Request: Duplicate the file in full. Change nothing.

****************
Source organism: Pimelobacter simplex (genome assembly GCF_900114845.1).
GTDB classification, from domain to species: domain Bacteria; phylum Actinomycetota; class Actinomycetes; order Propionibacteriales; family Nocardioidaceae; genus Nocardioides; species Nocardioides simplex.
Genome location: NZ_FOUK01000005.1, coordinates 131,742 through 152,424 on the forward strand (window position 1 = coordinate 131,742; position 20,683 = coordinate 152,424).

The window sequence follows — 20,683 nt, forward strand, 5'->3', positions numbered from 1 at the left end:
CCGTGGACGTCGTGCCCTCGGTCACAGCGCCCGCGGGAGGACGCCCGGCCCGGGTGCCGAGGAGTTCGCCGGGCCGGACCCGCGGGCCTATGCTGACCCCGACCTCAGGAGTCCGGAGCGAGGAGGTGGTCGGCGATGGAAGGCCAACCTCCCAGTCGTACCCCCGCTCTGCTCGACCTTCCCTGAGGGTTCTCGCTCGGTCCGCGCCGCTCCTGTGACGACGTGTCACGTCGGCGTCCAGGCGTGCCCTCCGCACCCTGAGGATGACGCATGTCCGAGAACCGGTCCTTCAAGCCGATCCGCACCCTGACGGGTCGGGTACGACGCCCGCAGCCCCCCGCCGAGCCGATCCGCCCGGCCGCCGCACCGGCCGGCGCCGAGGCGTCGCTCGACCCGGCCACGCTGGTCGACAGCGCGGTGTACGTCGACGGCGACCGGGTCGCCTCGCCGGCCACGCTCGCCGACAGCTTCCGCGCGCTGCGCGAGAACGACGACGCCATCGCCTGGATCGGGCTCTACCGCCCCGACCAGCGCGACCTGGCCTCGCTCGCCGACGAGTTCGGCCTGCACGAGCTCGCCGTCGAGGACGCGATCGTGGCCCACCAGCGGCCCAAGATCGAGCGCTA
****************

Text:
Source organism: Pimelobacter simplex (genome assembly GCF_900114845.1).
GTDB classification, from domain to species: domain Bacteria; phylum Actinomycetota; class Actinomycetes; order Propionibacteriales; family Nocardioidaceae; genus Nocardioides; species Nocardioides simplex.
Genome location: NZ_FOUK01000005.1, coordinates 131,742 through 152,424 on the forward strand (window position 1 = coordinate 131,742; position 20,683 = coordinate 152,424).

The window sequence follows — 20,683 nt, forward strand, 5'->3', positions numbered from 1 at the left end:
CCGTGGACGTCGTGCCCTCGGTCACAGCGCCCGCGGGAGGACGCCCGGCCCGGGTGCCGAGGAGTTCGCCGGGCCGGACCCGCGGGCCTATGCTGACCCCGACCTCAGGAGTCCGGAGCGAGGAGGTGGTCGGCGATGGAAGGCCAACCTCCCAGTCGTACCCCCGCTCTGCTCGACCTTCCCTGAGGGTTCTCGCTCGGTCCGCGCCGCTCCTGTGACGACGTGTCACGTCGGCGTCCAGGCGTGCCCTCCGCACCCTGAGGATGACGCATGTCCGAGAACCGGTCCTTCAAGCCGATCCGCACCCTGACGGGTCGGGTACGACGCCCGCAGCCCCCCGCCGAGCCGATCCGCCCGGCCGCCGCACCGGCCGGCGCCGAGGCGTCGCTCGACCCGGCCACGCTGGTCGACAGCGCGGTGTACGTCGACGGCGACCGGGTCGCCTCGCCGGCCACGCTCGCCGACAGCTTCCGCGCGCTGCGCGAGAACGACGACGCCATCGCCTGGATCGGGCTCTACCGCCCCGACCAGCGCGACCTGGCCTCGCTCGCCGACGAGTTCGGCCTGCACGAGCTCGCCGTCGAGGACGCGATCGTGGCCCACCAGCGGCCCAAGATCGAGCGCTA